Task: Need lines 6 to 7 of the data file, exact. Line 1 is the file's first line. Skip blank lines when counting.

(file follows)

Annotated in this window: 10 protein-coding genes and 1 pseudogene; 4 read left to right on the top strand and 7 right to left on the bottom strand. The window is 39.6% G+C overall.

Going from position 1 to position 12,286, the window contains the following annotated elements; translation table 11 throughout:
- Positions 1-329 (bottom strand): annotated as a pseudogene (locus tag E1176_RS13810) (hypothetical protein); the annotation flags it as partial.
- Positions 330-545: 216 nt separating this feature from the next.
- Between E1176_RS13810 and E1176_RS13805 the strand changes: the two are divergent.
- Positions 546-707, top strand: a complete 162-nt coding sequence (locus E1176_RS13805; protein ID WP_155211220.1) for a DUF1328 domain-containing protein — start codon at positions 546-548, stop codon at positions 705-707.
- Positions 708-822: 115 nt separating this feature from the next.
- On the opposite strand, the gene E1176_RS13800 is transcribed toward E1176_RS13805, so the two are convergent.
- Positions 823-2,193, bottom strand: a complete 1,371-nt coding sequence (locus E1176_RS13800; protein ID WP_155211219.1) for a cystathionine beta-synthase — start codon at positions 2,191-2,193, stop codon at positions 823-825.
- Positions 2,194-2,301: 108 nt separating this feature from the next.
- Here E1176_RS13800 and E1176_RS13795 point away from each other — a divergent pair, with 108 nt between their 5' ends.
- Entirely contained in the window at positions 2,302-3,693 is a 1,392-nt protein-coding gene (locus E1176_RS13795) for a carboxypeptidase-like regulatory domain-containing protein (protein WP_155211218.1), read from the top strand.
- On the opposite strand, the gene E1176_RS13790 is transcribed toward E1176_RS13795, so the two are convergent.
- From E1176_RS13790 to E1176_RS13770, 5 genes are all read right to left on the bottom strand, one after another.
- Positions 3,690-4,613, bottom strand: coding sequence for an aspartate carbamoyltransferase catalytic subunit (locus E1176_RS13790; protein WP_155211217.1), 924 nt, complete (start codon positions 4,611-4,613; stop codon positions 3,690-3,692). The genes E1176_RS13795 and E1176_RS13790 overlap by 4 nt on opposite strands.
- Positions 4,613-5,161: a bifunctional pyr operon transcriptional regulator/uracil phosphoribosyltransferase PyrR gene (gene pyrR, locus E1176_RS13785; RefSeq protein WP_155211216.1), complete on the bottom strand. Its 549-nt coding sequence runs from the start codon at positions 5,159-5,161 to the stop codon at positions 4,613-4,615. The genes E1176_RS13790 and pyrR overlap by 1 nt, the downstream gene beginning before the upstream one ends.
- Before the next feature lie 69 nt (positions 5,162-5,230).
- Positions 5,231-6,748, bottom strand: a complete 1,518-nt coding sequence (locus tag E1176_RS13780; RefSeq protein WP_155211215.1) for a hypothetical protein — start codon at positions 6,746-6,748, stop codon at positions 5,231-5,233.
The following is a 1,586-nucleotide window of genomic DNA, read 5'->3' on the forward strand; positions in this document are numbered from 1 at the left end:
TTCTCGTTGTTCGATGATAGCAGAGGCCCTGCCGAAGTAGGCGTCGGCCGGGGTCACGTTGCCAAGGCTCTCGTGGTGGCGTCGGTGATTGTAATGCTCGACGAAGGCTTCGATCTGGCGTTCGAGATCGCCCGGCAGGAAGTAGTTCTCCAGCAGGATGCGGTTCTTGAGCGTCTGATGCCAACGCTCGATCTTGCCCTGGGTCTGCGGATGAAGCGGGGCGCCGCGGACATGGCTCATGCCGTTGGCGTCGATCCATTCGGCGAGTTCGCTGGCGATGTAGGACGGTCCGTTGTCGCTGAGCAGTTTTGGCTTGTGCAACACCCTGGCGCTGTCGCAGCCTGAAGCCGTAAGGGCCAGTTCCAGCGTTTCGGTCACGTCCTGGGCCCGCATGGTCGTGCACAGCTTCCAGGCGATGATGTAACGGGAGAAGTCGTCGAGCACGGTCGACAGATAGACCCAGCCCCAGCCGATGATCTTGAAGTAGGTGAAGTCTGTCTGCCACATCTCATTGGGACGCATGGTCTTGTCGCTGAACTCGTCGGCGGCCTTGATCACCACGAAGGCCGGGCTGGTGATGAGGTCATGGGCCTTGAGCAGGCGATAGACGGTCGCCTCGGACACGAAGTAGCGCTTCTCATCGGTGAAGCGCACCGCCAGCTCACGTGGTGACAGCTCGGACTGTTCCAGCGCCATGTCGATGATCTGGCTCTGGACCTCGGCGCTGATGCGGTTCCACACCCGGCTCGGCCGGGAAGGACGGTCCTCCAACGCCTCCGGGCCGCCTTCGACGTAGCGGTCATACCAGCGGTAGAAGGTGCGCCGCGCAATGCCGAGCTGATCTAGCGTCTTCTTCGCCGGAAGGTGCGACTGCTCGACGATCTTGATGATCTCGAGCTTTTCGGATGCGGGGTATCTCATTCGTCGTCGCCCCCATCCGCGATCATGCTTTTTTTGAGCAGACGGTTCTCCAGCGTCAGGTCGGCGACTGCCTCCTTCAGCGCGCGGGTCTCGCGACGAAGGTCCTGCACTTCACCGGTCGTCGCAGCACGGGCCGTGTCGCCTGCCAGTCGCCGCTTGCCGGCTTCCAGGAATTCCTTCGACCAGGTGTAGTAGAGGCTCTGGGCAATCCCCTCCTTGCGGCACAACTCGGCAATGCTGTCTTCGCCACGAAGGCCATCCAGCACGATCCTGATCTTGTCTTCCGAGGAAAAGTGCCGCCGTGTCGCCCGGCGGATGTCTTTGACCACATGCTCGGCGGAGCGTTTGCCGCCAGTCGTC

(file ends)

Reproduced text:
- Positions 546-707, top strand: a complete 162-nt coding sequence (locus E1176_RS13805; protein ID WP_155211220.1) for a DUF1328 domain-containing protein — start codon at positions 546-548, stop codon at positions 705-707.
- Positions 708-822: 115 nt separating this feature from the next.